The central government brought rule 86B to cut down on tax evasion and stop fake invoicing. However, it has created some problems for the genuine taxpaying large scale businesses that have come under the ambit of this law. These businesses generally run on very low margins of profits due to various industrial practices and are new in the trade. And if a business is taxed under this new rule, they need to get some expert advice on filing GST returns so that they know exactly how much they need to pay in taxes and how much tax exemptions they are eligible for.
Frequently Asked Questions
Q.1 When did Rule 86B come into effect?
Ans. Rule 86B of CGST rules came into effect on 1st January 2021.
Q2. What is the restriction listed under rule 86B?
Ans. Rule 86B restricts the usage of input tax credits (ITC) in the electronic digital ledger to 99 percent of the total ITC for payment of output tax. And the rest, one percent of the tax liability, must be paid in cash.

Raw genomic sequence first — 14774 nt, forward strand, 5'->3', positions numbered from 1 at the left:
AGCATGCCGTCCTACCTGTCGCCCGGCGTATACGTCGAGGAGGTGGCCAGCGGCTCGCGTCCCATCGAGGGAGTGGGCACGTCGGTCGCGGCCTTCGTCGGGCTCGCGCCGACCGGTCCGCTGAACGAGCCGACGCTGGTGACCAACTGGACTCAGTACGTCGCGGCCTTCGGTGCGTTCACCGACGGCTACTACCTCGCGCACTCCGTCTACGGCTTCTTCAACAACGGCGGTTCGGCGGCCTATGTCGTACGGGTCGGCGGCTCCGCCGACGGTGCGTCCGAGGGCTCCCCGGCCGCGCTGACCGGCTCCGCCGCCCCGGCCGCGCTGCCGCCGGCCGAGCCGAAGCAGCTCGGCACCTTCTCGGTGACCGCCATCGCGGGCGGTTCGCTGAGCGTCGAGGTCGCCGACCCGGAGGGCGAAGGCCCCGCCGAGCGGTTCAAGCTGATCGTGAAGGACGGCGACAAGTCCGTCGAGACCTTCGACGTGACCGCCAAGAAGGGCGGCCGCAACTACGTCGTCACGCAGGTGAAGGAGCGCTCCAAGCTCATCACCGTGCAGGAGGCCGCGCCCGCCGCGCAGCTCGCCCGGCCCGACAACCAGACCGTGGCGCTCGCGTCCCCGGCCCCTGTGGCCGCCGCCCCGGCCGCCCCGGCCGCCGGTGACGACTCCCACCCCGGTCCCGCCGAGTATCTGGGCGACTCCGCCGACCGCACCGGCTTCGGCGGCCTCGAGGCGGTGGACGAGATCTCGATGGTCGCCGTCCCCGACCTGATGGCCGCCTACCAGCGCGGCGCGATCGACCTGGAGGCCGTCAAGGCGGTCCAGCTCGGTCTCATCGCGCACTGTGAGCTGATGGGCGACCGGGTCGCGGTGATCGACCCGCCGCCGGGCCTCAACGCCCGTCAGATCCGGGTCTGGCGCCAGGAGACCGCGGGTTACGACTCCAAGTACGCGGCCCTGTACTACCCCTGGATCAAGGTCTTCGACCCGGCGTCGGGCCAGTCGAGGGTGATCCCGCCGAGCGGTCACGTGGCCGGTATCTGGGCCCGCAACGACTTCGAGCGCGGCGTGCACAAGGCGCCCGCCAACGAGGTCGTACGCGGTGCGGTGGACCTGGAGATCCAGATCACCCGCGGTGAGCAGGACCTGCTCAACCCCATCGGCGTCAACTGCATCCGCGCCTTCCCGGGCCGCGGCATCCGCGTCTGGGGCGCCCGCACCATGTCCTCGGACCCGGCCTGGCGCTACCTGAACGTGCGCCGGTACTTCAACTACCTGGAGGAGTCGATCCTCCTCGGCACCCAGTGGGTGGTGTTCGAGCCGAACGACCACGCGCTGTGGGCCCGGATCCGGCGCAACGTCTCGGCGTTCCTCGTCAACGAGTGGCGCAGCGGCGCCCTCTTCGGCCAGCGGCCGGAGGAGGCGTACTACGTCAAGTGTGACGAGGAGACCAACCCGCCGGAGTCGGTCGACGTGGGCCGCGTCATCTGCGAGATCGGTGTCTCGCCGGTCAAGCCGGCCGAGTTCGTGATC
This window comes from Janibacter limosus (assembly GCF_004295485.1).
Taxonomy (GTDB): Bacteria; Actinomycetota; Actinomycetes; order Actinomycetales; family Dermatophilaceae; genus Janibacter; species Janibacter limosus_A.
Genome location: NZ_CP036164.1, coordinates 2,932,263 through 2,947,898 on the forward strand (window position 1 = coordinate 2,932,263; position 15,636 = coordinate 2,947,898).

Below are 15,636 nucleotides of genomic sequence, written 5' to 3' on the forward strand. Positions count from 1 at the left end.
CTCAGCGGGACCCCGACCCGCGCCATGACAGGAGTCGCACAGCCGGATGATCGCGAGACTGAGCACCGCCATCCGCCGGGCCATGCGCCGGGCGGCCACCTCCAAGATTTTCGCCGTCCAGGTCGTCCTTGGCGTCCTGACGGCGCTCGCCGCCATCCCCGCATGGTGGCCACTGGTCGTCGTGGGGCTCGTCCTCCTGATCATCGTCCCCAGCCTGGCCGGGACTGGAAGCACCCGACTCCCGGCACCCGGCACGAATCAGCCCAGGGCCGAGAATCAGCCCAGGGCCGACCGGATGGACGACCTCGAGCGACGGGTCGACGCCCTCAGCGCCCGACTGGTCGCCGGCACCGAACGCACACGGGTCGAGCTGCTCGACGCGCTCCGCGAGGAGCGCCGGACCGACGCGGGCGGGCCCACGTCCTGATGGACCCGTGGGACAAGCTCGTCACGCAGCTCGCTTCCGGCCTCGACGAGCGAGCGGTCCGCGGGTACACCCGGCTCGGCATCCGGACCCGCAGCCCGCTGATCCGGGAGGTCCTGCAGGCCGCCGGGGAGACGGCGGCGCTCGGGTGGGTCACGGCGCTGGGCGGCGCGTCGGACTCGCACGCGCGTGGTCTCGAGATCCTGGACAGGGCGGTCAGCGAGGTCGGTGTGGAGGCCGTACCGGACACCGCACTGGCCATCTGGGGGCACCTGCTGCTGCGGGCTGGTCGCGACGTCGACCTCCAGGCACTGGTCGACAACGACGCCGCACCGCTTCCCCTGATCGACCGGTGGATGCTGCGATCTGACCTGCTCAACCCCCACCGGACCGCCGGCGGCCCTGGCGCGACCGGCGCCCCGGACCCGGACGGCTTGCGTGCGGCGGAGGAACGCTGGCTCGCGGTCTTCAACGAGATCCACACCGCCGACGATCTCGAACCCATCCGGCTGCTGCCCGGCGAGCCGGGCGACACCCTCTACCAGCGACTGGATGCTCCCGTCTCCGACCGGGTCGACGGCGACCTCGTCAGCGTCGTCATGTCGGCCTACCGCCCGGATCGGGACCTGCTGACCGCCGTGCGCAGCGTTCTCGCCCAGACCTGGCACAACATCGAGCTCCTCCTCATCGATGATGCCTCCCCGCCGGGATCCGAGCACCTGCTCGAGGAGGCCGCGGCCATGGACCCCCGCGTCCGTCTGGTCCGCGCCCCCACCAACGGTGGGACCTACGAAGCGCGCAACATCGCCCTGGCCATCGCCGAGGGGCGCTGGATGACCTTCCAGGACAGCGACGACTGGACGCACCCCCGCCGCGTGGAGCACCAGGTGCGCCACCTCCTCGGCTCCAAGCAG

Q3. Who falls under the ambit of this new rule?
Ans. Any businessman whose taxable supply, excluding zero rate and exempt supply, is more than 50 lakhs for a particular month falls under the ambit of rule 86B.
Q4. Will this limit of one percent cash payments specified under rule 86B include reverse charge payments?
Ans. The reverse charge payment is not included under output taxes. So this is not included in the one percent cash payment, which only applies to output tax liability.
Q5. Can genuine taxpayers exempt themselves from the mandatory 1 percent cash payment?
Ans. Any authorised officer or a commission can remove the restrictions imposed by Rule 86B after proper verification of a company's accounts. Therefore, a genuine taxpayer should draft their representation and present it to the department, hoping to surpass the restriction of making 1 percent tax payments via cash.